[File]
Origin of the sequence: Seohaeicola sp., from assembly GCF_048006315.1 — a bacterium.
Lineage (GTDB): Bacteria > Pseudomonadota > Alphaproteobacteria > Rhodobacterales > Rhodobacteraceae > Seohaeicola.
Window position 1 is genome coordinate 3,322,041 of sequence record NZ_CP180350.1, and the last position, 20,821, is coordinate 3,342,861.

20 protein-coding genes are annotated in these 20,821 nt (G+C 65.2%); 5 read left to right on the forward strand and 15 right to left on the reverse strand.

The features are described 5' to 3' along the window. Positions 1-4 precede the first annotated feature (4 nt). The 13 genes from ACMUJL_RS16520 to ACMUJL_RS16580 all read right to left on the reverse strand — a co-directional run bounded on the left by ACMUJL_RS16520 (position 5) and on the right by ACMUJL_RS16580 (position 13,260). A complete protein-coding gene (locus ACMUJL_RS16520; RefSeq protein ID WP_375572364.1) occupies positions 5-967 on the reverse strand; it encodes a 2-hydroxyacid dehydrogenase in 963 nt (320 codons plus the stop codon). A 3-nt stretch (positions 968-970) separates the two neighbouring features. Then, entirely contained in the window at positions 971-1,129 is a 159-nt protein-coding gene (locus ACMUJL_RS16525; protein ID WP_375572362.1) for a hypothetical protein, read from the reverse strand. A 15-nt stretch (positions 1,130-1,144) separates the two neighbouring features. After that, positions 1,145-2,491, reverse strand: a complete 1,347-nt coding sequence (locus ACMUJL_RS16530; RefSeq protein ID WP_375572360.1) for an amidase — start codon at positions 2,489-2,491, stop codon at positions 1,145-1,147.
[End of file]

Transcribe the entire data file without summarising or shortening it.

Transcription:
Origin of the sequence: Seohaeicola sp., from assembly GCF_048006315.1 — a bacterium.
Lineage (GTDB): Bacteria > Pseudomonadota > Alphaproteobacteria > Rhodobacterales > Rhodobacteraceae > Seohaeicola.
Window position 1 is genome coordinate 3,322,041 of sequence record NZ_CP180350.1, and the last position, 20,821, is coordinate 3,342,861.

20 protein-coding genes are annotated in these 20,821 nt (G+C 65.2%); 5 read left to right on the forward strand and 15 right to left on the reverse strand.

The features are described 5' to 3' along the window. Positions 1-4 precede the first annotated feature (4 nt). The 13 genes from ACMUJL_RS16520 to ACMUJL_RS16580 all read right to left on the reverse strand — a co-directional run bounded on the left by ACMUJL_RS16520 (position 5) and on the right by ACMUJL_RS16580 (position 13,260). A complete protein-coding gene (locus ACMUJL_RS16520; RefSeq protein ID WP_375572364.1) occupies positions 5-967 on the reverse strand; it encodes a 2-hydroxyacid dehydrogenase in 963 nt (320 codons plus the stop codon). A 3-nt stretch (positions 968-970) separates the two neighbouring features. Then, entirely contained in the window at positions 971-1,129 is a 159-nt protein-coding gene (locus ACMUJL_RS16525; protein ID WP_375572362.1) for a hypothetical protein, read from the reverse strand. A 15-nt stretch (positions 1,130-1,144) separates the two neighbouring features. After that, positions 1,145-2,491, reverse strand: a complete 1,347-nt coding sequence (locus ACMUJL_RS16530; RefSeq protein ID WP_375572360.1) for an amidase — start codon at positions 2,489-2,491, stop codon at positions 1,145-1,147.